|My Elvis sighting: reincarnated as a deer . . .|
One evening, my husband and I were sitting around discussing copyright law. Maybe “wondering about” is the better phrase—copyright law is complicated and you probably should be sitting down when you try to figure it out. Our reason for even beginning to tangle with its complexities was that we’d been talking about an author, now gone, whose work we like, and we started getting curious about whether his stories were in the public domain and could be collected and published.
The U.S. Copyright Office’s information in the “Copyright Basics” section of the website was pretty clear about public domain: “Essentially, all works first published in the United States before 1923 are considered to be in the public domain in the United States. The public domain also extends to works published between 1923 and 1963 on which copyright registrations were not renewed.”
“The term of copyright protection depends upon the date of creation. A work created on or after January 1, 1978, is ordinarily protected by copyright from the moment of its creation until 70 years after the author's death.
For works made for hire, anonymous works and pseudonymous works (unless the author's identity is revealed in Copyright Office records), the duration of copyright is 95 years from publication or 120 years from creation, whichever is shorter.
For works created, published or registered before January 1, 1978, or for more detailed information, you may wish to refer to the public domain section of this guide.”
The public domain section sends you to a great little chart. The law makes a distinction between date of creation and date of publication and also takes into account when the author died and a set period of time after that. We finally decided that it’s possible we might be able to collect and publish at least some of that author’s work, so that evening’s discussion was tabled (or couched, since we were now sitting in the living room) until we wanted to look further into the project.
Looking at the website though, had yielded a couple of unexpected gems in the Frequently Asked Questions section. Among the standard questions you’d expect—“How do I protect my idea?” and “How do I copyright a name, title, slogan or logo?”—was “Can I get a star named after me and claim copyright to it?” Apparently this question, which had never occurred to me, is common enough that it’s listed among the FAQs. I imagined the hundreds (thousands? more?) Americans who are longing not only to have a star named after them but to protect the naming of it with copyright. Maybe NASA could make use of this apparent nascent desire among the populace to be celestially recognized.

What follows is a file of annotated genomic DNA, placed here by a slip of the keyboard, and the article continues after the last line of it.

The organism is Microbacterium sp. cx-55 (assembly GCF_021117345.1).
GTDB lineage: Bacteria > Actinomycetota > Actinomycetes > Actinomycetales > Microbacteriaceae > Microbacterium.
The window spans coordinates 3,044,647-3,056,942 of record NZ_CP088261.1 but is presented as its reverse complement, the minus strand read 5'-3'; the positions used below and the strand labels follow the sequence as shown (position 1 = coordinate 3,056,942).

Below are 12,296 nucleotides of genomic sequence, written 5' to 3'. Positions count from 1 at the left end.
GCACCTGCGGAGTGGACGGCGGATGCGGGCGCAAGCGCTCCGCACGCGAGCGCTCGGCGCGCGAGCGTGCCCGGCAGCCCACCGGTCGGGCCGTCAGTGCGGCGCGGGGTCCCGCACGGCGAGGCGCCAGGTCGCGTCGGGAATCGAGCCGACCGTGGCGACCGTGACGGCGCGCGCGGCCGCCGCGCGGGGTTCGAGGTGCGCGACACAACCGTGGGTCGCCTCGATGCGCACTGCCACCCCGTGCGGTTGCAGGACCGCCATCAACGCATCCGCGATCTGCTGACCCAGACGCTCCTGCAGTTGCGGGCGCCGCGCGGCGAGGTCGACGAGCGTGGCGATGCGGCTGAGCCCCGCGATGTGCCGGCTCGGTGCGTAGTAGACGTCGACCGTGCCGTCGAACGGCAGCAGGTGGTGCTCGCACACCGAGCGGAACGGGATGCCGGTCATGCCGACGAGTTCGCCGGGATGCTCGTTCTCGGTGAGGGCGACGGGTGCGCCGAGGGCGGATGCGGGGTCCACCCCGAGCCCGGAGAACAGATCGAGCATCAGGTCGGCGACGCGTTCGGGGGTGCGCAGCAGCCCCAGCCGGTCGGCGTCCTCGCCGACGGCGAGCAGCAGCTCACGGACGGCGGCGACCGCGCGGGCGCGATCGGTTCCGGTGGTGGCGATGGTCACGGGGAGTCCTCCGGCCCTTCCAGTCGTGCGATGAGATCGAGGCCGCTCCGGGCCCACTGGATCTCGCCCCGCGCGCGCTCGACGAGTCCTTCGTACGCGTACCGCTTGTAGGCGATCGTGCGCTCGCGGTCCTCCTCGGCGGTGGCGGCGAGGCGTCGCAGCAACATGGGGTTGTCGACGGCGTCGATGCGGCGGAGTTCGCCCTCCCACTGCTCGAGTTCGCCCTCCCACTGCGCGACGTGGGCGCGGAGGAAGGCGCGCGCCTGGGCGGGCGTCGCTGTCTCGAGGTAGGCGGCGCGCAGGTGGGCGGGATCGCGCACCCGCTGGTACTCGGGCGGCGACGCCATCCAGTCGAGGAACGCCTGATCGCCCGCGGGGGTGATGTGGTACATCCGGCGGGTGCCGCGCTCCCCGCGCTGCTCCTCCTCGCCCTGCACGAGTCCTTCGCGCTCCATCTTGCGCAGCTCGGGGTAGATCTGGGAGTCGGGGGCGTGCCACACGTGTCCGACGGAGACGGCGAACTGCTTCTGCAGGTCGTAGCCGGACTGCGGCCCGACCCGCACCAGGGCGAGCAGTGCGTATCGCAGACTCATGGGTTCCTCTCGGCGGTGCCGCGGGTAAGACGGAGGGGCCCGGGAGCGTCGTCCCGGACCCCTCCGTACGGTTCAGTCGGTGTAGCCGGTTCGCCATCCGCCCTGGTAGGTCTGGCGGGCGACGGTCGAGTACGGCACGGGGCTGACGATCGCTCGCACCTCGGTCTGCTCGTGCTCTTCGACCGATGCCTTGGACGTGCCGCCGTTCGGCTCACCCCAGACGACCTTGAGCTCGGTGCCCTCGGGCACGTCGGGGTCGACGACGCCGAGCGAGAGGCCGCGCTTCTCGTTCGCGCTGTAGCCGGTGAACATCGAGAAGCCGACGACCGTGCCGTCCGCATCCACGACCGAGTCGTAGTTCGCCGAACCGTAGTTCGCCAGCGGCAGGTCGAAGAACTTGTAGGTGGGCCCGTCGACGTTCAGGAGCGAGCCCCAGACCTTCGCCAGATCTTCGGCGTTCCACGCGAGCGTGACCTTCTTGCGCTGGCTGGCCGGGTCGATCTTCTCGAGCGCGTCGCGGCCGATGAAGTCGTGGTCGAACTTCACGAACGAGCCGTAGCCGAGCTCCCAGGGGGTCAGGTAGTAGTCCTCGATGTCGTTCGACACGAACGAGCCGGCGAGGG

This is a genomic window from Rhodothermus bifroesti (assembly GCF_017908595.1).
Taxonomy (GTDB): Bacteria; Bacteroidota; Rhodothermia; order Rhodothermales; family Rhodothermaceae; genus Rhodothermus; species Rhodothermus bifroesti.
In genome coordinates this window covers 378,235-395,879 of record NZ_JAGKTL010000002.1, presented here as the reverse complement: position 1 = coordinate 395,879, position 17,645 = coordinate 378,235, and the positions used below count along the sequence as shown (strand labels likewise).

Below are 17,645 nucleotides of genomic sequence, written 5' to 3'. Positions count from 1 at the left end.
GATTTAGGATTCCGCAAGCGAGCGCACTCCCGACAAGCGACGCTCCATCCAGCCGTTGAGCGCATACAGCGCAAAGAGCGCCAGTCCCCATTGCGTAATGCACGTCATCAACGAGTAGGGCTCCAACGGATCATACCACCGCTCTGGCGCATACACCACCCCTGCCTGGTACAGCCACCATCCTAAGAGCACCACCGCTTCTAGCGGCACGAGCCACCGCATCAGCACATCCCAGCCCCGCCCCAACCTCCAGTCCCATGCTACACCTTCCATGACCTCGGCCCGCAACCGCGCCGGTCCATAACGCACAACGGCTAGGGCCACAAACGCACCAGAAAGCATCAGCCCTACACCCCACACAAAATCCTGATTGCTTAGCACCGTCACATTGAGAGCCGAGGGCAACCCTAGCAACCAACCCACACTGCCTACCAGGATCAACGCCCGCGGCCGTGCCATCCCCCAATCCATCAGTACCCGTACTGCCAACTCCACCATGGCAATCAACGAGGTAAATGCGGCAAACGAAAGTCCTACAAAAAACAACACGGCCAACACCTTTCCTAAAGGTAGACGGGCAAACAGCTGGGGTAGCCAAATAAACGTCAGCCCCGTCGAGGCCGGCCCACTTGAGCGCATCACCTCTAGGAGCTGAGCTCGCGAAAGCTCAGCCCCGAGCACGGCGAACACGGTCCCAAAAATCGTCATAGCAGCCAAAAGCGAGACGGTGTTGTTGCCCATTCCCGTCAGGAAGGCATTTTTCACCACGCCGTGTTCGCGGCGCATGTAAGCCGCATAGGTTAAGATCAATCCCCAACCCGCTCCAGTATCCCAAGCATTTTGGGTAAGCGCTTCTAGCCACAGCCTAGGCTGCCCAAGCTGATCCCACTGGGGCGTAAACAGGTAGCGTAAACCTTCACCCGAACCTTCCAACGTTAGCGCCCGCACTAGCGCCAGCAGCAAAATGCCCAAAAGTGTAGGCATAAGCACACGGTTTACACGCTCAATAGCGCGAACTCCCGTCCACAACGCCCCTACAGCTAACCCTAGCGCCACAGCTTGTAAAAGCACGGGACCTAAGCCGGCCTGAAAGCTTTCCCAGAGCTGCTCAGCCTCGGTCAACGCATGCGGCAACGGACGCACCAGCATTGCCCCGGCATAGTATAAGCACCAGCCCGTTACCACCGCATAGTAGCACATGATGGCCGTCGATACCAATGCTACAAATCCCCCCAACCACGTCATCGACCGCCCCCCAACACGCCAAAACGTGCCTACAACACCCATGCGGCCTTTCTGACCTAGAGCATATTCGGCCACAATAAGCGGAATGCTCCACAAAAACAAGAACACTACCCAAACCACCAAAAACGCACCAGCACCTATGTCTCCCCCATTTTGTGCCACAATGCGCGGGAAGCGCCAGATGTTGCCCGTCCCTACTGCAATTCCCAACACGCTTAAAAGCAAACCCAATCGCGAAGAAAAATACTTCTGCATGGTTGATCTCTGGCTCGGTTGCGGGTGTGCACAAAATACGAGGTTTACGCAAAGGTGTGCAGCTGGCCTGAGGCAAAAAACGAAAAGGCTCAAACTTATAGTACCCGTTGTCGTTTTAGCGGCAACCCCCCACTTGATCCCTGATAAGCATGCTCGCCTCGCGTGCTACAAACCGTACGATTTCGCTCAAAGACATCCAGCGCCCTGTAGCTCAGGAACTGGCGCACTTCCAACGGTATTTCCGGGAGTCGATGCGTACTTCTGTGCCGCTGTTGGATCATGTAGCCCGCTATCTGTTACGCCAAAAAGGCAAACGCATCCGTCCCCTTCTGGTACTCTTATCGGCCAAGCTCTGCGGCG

Better even than that, though, was question number ten of twelve: “Can I protect my sighting of Elvis?” Sadly, you cannot. But there’s a glimmer of hope:
“Copyright law does not protect sightings. However, copyright law will protect your photo (or other depiction) of your sighting of Elvis. File your claim to copyright online by means of the electronic Copyright Office (eCO). Pay the fee online and attach a copy of your photo. For more information on registering a copyright, see SL-35. No one can lawfully use your photo of your sighting, although someone else may file his own photo of his sighting. Copyright law protects the original photograph, not the subject of the photograph.”
The intersection of Elvis sightings and copyright law has got to be one of the great juxtapositions of pop culture and legal language, and the wording of the answer to the question bears a bit of explicating. Nowhere is there a hint of doubt or condescension about the veracity of your Elvis sighting; for the purposes of law, the answer doesn’t question the sighting. It even reassures you that you have the right for “your photo (or other depiction)” to be protected from unlawful use.
If, however, your grandmother experienced an Elvis sighting and you wish to reproduce her photograph, you could run into trouble, as the plaintive question “uggests. The answer to that question is found in a section with a catchy title that sounds like a country music song: “Can I Use Someone Else’s Work? Can Someone Else Use Mine?” (I can’t copyright that title, by the way, so if it inspires you, knock yourself out.) ” s